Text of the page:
Machine embroidery is one of the
most fun features of my Janome Memory Craft 9900
! Since purchasing this amazing
machine a year ago, I’ve been able to make some really interesting and fun
projects that I wouldn’t be able to do with just any sewing machine. It allows
me to make anything I want personalized and special. I have taken store-bought,
blank baby bibs made of light terrycloth and made a lovely bundle of shower gifts in less than half an
hour, and the girls always go crazy over them! I know learning the basics of
Machine Embroidery can be very daunting, so I’m here to help you learn how to
choose the right kind of stabilizer for different types of projects.
First, let me disclaim this: These
are just tips on how to use the different types of stabilizer. Not everyone’s machine
or thread is exactly the same, so it may take some time for you to figure out
what exactly works for you and your projects. I’m going to go through the basic
types of stabilizer: tear away, cut away, and water soluble. I have figured all
of this out by trial and error in my own projects and what works for me may not
work as well for you, and vice versa. I've also asked a Janome Educator and my personal embroidery guru, Danielle Wilkes, for her personal tips and tricks.
Tear Away stabilizer
stabilizer that I and Danielle use the most. It's useful when working with:
- linen-like fabrics,
- and quilting weight cottons.
For these specific fabrics, it is suggested that medium weight stabilizer is used. There has been little use, in my personal experience, for light weight or heavy weight tear away stabilizer unless you're using it for different weighted fabric than those I've already listed. Again, it depends on the project you're using it for. To remove it from the pattern, you simply just tear it away gently from the fabric. It will come away from where it is not stitched into the pattern.
Cut Away stabilizer
is sturdier than tear away. It is usually used with fabric that is stretchy and needs more stability. Namely: knits! Onesies made of knit fabric are a perfect example of what to use cut away stabilizer for. Danielle has suggested using flesh-toned cut away on projects like this, that way the stabilizer does not show through the fabric when worn.
Here is one of the onesies Danielle has made this summer! You can see how she used the cut away stabilizer and has cut closely around the pattern to keep the stabilizer in place, but to keep it out of the wearer's way:
There will be some instances where an in-the-hoop project will call for cut away. Because the nature of in-the-hoop projects is to stitch over specific spots over and over again as you add fabric and embelishments, sometimes you need an extra sturdy stabilizer to keep the project together while the needle punctures it repeatedly.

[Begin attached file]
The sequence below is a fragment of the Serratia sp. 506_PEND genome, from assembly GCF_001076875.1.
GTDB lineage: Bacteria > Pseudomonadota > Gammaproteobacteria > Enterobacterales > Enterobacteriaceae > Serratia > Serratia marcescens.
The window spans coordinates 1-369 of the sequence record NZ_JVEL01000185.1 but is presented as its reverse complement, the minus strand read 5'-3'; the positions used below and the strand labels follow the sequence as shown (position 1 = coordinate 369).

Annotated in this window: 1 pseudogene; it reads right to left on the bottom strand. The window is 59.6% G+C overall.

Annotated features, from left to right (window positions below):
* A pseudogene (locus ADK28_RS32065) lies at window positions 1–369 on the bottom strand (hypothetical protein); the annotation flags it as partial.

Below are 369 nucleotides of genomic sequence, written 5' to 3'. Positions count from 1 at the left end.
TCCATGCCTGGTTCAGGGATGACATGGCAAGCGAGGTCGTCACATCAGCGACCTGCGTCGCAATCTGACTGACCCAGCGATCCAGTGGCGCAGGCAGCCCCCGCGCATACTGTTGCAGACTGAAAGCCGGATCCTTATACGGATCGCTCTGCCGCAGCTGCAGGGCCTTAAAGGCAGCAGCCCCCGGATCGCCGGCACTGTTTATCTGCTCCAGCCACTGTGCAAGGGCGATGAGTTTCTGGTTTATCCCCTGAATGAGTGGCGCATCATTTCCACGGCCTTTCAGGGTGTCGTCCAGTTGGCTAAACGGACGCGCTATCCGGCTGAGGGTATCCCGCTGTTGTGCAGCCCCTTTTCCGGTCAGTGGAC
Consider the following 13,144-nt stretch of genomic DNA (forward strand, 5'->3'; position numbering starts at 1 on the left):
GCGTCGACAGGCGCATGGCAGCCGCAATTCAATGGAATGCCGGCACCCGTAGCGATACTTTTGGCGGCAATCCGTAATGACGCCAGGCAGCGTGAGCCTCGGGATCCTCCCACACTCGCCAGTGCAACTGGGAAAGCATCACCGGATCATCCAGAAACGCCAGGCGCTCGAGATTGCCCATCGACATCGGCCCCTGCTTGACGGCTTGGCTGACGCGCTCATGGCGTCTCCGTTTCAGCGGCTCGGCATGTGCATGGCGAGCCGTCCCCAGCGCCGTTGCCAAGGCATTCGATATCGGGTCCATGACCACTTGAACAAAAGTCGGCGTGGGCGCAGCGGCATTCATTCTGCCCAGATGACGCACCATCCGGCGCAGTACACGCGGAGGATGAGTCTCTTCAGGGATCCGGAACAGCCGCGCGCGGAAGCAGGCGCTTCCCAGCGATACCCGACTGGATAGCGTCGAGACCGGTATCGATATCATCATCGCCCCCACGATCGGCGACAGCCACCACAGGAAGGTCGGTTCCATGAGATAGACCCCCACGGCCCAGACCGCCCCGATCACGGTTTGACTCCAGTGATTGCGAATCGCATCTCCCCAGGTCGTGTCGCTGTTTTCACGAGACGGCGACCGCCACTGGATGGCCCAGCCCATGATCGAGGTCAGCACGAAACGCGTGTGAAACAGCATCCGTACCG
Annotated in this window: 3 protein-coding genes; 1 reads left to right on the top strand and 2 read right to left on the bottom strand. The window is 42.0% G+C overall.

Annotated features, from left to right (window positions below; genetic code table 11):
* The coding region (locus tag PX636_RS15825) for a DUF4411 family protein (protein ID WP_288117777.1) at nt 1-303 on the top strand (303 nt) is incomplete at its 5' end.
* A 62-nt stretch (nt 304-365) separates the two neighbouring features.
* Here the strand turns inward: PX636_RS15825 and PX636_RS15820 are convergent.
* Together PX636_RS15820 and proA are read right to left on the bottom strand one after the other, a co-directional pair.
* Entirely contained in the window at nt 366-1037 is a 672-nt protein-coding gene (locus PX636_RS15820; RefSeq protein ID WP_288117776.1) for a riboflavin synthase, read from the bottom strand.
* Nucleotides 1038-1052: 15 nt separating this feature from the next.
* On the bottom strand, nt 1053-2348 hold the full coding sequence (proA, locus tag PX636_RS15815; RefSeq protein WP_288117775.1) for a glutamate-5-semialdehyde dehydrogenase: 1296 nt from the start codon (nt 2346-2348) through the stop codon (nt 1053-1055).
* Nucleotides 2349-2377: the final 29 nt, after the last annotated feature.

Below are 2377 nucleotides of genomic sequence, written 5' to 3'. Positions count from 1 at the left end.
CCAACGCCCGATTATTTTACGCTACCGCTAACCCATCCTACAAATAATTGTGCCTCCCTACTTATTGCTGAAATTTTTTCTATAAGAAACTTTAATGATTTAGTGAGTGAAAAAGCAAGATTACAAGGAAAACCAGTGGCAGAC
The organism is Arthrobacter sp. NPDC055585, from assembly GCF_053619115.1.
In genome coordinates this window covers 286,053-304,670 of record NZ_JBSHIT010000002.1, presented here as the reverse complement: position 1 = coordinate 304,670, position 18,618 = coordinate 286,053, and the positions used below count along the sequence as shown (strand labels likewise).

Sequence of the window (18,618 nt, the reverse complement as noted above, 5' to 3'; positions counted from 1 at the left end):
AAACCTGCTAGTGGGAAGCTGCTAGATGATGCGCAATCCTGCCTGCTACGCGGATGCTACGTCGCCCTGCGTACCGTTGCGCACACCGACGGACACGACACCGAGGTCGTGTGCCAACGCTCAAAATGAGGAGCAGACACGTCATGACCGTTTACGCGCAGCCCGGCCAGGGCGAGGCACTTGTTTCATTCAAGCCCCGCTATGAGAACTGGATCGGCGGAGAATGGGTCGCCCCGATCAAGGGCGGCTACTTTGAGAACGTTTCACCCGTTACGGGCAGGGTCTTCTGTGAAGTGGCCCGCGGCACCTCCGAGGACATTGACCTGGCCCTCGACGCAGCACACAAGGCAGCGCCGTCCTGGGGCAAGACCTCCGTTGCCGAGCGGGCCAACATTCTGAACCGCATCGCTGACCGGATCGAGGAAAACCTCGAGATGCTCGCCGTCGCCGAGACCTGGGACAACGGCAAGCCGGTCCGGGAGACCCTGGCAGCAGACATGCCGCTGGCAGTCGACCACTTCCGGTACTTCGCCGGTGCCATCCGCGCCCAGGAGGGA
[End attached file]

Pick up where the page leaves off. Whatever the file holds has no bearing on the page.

Water Soluble, or Wash Away
Here I used a clear sheet
of water soluble stabilizer on top
of terrycloth washcloths
, is exactly what it
means: it dissolves after being soaked in water for a certain amount of time or sprayed with a mist of water. The amount of time it takes depends on the brand and type, so be sure to read the basic instructions before using it. Many people prefer to use the mist-away rather than the soak-away as it takes less time to be rid of the residue left behind. However, there is no other advantage to the different ways of dissolving.
I also prefer to lay one layer of
the wash away film over any fabric with any sort of pile that I am working with. What does that mean? Any kind of fuzzy fabric such as towels (or anything
made of terry-cloth, really) or cuddle/minky fabrics. If it has any sort of fuzz-factor,
really, you should place a layer of water soluble film on top before you embroider. This helps to keep the loops, hair, or loose fibers from poking through an otherwise
beautiful satin or tatami stitch during the stitching process. It also keeps any animal hair from looking like a bad case of bed-head. I don’t use any
sort of bonding agent to attach the solvy to the top of these fabrics, I just pet or brush the fibers so that they're all flowing in one direction, then lay it down on top and hoop it as it is; I don’t pull it tight or bond it with
any spray as the bonding will rip the fuzz or loops of fiber away, making the
fabric either weaker or bald. We don’t want bald minky on a baby blanket, do we? Definitely not!
How do you get the stabilizer to stick to the fabric?
Here at Pink Castle, we prefer to use Web Bond when bonding stabilizer to fabric rather than other spray-type adhesives. Web bond releases an actual web of temporary adhesive that doesn't smell and is acid free. It doesn't release as many toxins into the air when sprayed compared to the other brands..
Sometimes it will be more appropriate to baste the stabilizer the old fashioned way, by stitching it rather than using adhesive.
Also, you may not always want to bind the stabilizer to the fabric before you start stitching out your pattern. It's not an exact science, but when you find your special way of embroidery, your projects will come out beautifully and look store-bought, or even better!
Pink Castle Fabrics carries an assortment of Janome Machines that do embroidery! Be sure to check out our Janome Machines both online and in-store. They range from embroidery only machines such as the Memory Craft 350E and the Memory Craft 400E to combination sewing and embroidery machines like my Memory Craft 9900, the Memory Craft 12000, and the Memory Craft 14000.
Thank you for taking the time to read about my personal uses for the three main types of embroidery stabilizer.
I hope you have found this helpful and won’t be afraid to try something new.
let me know if you have any questions, comments, or concerns, or have your own
bits of wisdom to share on the subject! E-mail Molly@PinkCastleFabrics.com with any questions. I look forward to hearing from you!
Labels: embroidery, janome, stabilizer